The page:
In the tradition of nineteenth-century photograms by William Henry Fox Talbot and Anna Atkins, this collection of recent work by Kate Breakey presents the animals, plants, and insects of the American Southwest with scientific precision and breathtaking loveliness.
Series: Southwestern and Mexican Photography Series, The Wittliff Collections, The Wittliff Collections at Texas State University; Bill Wittliff, Series Editor
Las sombras, the shadows, are literally that—shadows left behind when Kate Breakey places objects on photosensitive paper and shines light on them. And yet, in the inevitable reversal of photography, these shadows are full of light—and more than light. Breakey’s luminous images of coyotes and whipsnakes, hopping mice and scorpions, are filled with her love of the American Southwest, which is now her home, and the animals, plants, and insects that inhabit it. As she says, “The natural world is full of wondrous things to look at and to chronicle and catalogue. In my own way, I have devoted myself to that end.”
Las Sombras/The Shadows presents new work that Kate Breakey has created since moving to Arizona in 1999. Making pictures without a camera, like early nineteenth-century photographers such as William Henry Fox Talbot and Anna Atkins, Breakey also shares their affinity for recording the natural world in scientific detail, as well as with artistic beauty. Breakey’s contact prints, known as photograms or photogenic drawings, have the sepia-toned look of Victorian illustrations, yet their sensibility is distinctly modern. In the way she poses the animals, Breakey’s coyotes and rabbits dance; her birds fly. Accompanying the images is an essay by poet Lia Purpura, in which she invites las sombras to spark her own investigation of shadows, of the absence that paradoxically becomes a kind of presence, especially when held in a photograph. This revealing conversation between images and words opens up a new way of seeing, a discovery of substance in shadows.
- List of Plates
- Las Sombras/The Shadows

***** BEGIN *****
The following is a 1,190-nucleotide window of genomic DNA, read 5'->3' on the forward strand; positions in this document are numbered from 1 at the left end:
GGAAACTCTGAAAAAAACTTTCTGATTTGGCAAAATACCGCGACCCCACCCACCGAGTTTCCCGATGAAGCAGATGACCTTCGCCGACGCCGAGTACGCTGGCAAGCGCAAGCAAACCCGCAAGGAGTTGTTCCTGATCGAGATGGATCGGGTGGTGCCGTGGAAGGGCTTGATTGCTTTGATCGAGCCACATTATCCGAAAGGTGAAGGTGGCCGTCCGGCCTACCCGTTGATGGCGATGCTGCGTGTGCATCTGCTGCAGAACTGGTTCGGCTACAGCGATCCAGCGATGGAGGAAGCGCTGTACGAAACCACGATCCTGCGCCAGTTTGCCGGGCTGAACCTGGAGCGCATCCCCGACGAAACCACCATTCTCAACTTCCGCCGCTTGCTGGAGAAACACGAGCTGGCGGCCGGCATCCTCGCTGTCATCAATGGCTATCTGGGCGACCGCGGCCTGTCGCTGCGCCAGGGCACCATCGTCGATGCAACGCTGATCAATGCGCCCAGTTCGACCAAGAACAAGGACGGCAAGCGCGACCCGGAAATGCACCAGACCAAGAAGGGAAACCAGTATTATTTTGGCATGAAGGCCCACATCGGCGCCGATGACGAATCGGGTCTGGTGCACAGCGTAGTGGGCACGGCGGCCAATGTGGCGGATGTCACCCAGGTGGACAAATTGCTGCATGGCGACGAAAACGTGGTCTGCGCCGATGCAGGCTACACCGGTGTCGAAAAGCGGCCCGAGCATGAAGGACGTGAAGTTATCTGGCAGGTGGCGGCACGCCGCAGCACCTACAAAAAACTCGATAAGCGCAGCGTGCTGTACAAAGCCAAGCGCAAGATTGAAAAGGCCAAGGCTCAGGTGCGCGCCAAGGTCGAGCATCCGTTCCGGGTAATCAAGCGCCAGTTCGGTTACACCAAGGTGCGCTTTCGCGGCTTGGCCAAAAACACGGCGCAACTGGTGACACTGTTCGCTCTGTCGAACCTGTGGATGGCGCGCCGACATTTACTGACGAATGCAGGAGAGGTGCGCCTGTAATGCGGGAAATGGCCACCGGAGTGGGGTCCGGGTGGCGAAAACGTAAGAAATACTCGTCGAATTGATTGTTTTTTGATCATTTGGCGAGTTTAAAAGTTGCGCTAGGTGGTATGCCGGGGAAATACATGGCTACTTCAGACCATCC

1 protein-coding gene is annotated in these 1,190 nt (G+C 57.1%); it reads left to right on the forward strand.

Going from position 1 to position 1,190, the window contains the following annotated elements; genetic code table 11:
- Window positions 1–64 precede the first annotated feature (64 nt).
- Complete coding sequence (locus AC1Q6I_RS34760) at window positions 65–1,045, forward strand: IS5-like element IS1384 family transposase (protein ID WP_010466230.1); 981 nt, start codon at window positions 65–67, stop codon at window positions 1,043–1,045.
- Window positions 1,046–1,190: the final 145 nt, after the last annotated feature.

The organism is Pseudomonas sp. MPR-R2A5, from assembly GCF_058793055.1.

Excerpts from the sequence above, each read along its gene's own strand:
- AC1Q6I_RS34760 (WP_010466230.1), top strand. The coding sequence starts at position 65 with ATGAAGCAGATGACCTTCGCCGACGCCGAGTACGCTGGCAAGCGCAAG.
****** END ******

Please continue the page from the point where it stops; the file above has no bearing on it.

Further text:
- The Plates
Las Sombras/The Shadows
I picked the dead coyote up off the road. It had been hit by a car, probably at dawn that morning. It was surprisingly heavy, but its coat was finer and softer than I had imagined. I had never been this close to a coyote before—it was like someone's docile pet dog, all its wildness gone now, just a quiet corpse. A female. I imagined her pack, maybe even her young, waiting for her, calling her. Road kill, large or small, always fills me with anger and sadness. My heart aches for the loss of an innocent life.
A curious cyclist stopped to watch me loading her in the car. "I just want to bury it," I said. This was not the whole truth, but it was too hard to explain that I was taking her home to make a picture, a photogram. She would become a pale coyote shape against a dark background. She would make her own image, a kind of shadow, which would last long after her body was gone. On the way home I worried she might not fit under the enlarger and that my paper wouldn't be wide enough. And it was going to be hard work digging such a big hole. Maybe I would leave her out in the desert for the buzzards—after all, that would be what nature intended.
In 1834, William Henry Fox Talbot (1800–1877) saw that silver salts darkened in the sun and invented a photographic process he called "photogenic drawing"—in which images were made without a camera, the subject simply laid on chemically treated paper and exposed to light. Soon afterwards the daughter of a biologist, an Englishwoman called Anna Atkins (1799–1871), began a decade-long obsession with collecting and documenting algae and seaweed, using a similar process known as cyanotype photograms. She self-published this collection—hundreds of beautiful, otherworldly images of white amorphous shapes floating on a deep blue background—in a series of volumes called Photographs of British Algae. Although she labeled the images in neat Victorian handwriting with their classifying genus and species, I expect that, to her, they were more than just records of botanical specimens.
When I first put a eucalyptus leaf on a piece of photographic paper in the dark, in an art school in Australia roughly 130 years later, my fate was sealed, my own desire to document and chronicle the natural world having been set in motion. In my own way, I have devoted myself to that end.
As I laid the coyote on the photographic paper, gently stroked the dust and grit off its glossy coat, and arranged its tail, I thought about Anna arranging her seaweed with the same care and with the same anticipation. These images are "contact prints" of the remains of living things—plants, reptiles, mammals, insects, and birds. Their imprints, ghostly shadows, are burned directly onto paper with light and with love to make a permanent record, a lasting impression.